PubDate: Thu, 03 Mar 2022 00:00:00 GMT
       
  • The impact of curvy fitspiration and fitspiration on body dissatisfaction,
           negative mood, and weight bias in women.

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      Abstract: Exposure to fitspiration (images of thin, active women) on Instagram has been shown to be associated with body dissatisfaction, but fitspiration’s effect on weight bias has not been studied. The impact of curvy fitspiration (images of higher weight, active women) also has not been explored. The present study aim was to investigate the impact of curvy fitspiration and fitspiration on body dissatisfaction, negative mood, and weight bias. Participants included 178 women from the general population who were randomly assigned to three groups: curvy fitspiration, fitspiration, or control (travel). Participants completed measures of body dissatisfaction, negative mood, and weight bias before and after exposure to the images. Body dissatisfaction and weight bias decreased in the curvy fitspiration group, and the curvy fitspiration group had lower negative mood and weight bias than the fitspiration group postexposure. Body dissatisfaction and weight bias did not change in the fitspiration group, but negative mood increased. Body dissatisfaction and negative mood decreased in the control group, and the control group had lower body dissatisfaction and weight bias than the fitspiration group postexposure. These results suggest that increasing representations of diverse body types on Instagram could be beneficial in reducing body dissatisfaction and weight bias in women. (PsycInfo Database Record (c) 2022 APA, all rights reserved)
      PubDate: Thu, 24 Feb 2022 00:00:00 GMT
       
  • Stigma and health of Indian LGBT population: A systematic review.

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      Abstract: Stigma against Lesbian, Gay, Bisexual, Transgender, and Queer (LGBTQ) individuals is not a new phenomenon. There is strong evidence to show that Lesbian, Gay, Bisexual, and Transgender (LGBT) people experience stigma that results in several health-related issues. The present paper is a systematic review of studies published in the last 10 years that explores stigma and its associated health consequences among the LGBT population in India. A total of 50 studies were identified based on the Preferred Reporting Items for Systematic Reviews and Meta-Analyses (PRISMA) checklist and were analyzed to explore the existence of stigma and its impact on physical, mental, and sexual health among the Indian LGBT population and to identify intrapersonal and interpersonal factors that are responsible for the experience of stigma and its manifestation on health. The analysis revealed that LGBT people experience social rejection and structural disregard that led them to experience stigma and impact their physical, psychological, and sexual health. Lack of knowledge and sensitivity regarding this community, nonacceptance from family, partners or peers, and other society members are the interpersonal factors. Self-blame, low self-worth, guilt, identity confusion, and loneliness are some of the intrapersonal factors responsible for LGBT stigma. (PsycInfo Database Record (c) 2022 APA, all rights reserved)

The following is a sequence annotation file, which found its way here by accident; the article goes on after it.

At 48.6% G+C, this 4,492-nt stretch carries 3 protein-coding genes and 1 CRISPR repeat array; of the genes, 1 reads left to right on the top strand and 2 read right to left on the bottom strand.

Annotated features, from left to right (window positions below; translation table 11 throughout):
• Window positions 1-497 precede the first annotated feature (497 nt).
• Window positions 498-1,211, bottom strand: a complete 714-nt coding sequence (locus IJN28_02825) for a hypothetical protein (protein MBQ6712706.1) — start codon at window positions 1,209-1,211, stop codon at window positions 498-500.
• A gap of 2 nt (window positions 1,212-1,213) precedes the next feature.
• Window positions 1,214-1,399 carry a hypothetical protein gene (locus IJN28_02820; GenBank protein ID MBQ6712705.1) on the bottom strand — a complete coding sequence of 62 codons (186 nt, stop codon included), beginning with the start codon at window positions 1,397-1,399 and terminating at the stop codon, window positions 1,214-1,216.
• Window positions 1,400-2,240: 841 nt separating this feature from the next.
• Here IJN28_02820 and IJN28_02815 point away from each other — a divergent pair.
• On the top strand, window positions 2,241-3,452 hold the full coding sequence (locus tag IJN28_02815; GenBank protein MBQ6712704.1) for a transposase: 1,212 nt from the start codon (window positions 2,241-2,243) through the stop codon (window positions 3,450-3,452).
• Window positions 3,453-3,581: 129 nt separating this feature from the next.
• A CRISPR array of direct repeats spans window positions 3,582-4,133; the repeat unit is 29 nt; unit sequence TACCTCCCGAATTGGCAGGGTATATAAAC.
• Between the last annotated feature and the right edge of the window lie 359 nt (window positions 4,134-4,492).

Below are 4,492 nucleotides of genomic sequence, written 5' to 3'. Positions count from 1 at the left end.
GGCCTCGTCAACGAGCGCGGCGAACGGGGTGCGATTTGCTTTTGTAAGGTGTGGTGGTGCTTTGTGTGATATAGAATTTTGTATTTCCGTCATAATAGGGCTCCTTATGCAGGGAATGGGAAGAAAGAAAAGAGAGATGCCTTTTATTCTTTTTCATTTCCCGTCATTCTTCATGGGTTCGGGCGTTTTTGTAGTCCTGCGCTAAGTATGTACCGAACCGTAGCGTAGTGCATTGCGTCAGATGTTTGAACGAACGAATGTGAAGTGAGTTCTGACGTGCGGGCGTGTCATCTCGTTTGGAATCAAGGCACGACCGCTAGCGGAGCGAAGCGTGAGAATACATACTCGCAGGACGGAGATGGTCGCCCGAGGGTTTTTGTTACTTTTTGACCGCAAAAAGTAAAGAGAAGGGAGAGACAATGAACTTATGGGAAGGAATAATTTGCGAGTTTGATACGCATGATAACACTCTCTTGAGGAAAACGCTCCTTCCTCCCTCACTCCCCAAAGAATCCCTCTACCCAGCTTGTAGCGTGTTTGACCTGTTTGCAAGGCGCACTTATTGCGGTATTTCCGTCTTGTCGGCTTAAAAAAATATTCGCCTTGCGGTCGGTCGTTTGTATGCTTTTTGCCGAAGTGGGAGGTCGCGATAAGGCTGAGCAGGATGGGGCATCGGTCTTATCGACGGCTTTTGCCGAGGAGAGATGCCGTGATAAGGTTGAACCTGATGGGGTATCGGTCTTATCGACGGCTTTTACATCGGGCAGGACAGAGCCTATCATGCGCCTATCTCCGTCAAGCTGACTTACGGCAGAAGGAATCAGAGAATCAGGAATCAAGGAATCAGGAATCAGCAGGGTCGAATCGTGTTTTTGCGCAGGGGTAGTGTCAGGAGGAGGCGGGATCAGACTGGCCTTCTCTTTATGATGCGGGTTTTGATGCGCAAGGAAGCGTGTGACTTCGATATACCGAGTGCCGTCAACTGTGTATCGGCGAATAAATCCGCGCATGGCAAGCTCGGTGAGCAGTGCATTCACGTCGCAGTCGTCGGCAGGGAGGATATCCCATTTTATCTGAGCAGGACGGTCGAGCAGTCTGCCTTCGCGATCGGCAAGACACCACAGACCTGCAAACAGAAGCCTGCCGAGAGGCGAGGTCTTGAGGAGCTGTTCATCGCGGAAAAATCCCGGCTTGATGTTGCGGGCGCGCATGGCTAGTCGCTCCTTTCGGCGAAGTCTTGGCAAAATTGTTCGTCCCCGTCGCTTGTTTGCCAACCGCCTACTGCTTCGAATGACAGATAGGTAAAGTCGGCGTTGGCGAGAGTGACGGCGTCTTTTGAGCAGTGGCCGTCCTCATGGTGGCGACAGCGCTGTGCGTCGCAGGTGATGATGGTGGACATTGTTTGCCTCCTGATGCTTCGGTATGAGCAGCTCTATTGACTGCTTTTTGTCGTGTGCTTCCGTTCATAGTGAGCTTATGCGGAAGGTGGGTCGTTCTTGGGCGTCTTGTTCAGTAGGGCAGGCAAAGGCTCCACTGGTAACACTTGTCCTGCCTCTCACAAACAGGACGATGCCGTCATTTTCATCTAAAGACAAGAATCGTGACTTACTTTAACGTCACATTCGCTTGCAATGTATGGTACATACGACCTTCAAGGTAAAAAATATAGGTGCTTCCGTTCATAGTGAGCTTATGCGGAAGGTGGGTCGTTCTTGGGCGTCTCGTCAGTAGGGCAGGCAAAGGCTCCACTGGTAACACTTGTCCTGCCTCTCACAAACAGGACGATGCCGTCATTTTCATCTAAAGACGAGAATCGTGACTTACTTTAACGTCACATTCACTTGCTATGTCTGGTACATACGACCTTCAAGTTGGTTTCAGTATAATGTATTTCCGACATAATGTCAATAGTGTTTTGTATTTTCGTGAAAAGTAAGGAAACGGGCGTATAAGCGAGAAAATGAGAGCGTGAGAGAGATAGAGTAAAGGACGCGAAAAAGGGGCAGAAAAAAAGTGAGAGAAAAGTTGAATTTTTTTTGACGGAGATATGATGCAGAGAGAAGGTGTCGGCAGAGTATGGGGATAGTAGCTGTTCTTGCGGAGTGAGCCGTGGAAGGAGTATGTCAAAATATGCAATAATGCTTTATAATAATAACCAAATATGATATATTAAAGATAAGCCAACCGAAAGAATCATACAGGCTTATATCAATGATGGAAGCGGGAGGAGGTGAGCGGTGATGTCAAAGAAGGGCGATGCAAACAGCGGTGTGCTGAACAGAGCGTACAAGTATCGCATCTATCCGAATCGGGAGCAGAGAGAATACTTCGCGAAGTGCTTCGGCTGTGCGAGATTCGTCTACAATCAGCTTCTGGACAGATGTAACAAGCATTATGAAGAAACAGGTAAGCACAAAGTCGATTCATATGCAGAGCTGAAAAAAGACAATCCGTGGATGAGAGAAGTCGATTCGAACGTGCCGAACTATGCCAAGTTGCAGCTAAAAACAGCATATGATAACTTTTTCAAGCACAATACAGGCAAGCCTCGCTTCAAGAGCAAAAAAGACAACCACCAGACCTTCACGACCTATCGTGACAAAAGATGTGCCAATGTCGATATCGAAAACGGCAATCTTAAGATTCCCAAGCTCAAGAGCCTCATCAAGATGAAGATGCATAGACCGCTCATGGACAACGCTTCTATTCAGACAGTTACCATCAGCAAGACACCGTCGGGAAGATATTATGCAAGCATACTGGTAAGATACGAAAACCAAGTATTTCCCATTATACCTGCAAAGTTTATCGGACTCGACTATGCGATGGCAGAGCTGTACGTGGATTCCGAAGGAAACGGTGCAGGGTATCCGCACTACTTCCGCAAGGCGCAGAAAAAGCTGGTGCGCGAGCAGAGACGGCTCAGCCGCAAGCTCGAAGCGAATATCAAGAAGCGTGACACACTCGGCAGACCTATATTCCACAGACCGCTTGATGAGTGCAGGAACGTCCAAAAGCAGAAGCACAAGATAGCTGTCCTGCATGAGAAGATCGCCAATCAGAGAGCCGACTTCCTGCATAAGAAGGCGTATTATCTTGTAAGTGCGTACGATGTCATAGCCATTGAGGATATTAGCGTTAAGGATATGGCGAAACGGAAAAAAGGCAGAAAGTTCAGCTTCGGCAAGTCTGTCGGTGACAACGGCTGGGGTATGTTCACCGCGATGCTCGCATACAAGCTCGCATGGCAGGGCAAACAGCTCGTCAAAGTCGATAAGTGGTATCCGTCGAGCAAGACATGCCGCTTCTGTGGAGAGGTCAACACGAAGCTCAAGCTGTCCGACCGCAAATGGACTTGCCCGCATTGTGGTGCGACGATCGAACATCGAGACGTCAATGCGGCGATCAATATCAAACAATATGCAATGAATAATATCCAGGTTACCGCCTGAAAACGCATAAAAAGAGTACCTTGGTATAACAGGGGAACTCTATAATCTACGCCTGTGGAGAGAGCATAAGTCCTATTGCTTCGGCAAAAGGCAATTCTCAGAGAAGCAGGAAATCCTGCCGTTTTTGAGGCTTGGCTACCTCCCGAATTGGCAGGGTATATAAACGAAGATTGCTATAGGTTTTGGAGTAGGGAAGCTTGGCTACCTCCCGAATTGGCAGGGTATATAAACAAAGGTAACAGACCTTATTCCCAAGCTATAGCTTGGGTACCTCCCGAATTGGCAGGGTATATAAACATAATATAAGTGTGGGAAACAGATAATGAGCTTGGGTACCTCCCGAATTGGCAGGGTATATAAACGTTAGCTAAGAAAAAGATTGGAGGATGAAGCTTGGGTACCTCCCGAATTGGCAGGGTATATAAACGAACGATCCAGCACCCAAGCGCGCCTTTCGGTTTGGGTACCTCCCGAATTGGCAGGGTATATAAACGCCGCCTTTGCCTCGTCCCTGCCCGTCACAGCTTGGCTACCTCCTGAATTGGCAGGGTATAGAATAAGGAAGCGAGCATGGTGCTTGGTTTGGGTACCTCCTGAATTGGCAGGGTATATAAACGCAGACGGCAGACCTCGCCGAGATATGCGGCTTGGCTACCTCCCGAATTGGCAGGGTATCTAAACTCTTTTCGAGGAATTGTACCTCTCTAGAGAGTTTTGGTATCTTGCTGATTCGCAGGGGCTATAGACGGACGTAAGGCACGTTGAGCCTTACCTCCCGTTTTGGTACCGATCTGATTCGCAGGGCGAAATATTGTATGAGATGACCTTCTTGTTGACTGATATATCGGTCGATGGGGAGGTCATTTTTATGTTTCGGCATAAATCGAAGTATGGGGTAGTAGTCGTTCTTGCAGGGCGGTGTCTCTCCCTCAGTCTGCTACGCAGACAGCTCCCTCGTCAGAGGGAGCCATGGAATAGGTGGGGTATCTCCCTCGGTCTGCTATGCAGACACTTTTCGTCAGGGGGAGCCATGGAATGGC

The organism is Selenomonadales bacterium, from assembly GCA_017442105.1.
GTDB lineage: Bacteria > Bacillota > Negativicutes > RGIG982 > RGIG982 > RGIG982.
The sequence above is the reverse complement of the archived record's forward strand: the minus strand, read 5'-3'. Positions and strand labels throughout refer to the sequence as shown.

PubDate: Mon, 07 Feb 2022 00:00:00 GMT
       
  • Beyond biogenetic and psychosocial attributions: The role of the public in
           reducing stigma for people with schizophrenia.

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      Abstract: This article investigated the effects of attributions that are derived from being aware of interconnectedness in reducing public stigma for people with schizophrenia. The first study tested the mediating role of biogenetic, psychosocial, societal, and personal attributions on the relationship between interconnectedness and social distance from people with schizophrenia. In the second study, an experiment with four conditions was employed to test the incremental effects of societal and personal attributions over biopsychosocial attribution. Study 1 showed interconnectedness is associated with less social distance only through personal attribution. Study 2 found levels of personal advocacy differ between pre- and postexperiment among four conditions across time. Public responsibility at postexperiment mediated the relationship between conditions involving personal attribution and less social distance and greater personal advocacy at 2-week follow-up. These studies highlight the importance of accounting for societal factors and reminding all members of the society their interconnectedness to achieve stigma reduction. (PsycInfo Database Record (c) 2022 APA, all rights reserved)
      PubDate: Mon, 17 Jan 2022 00:00:00 GMT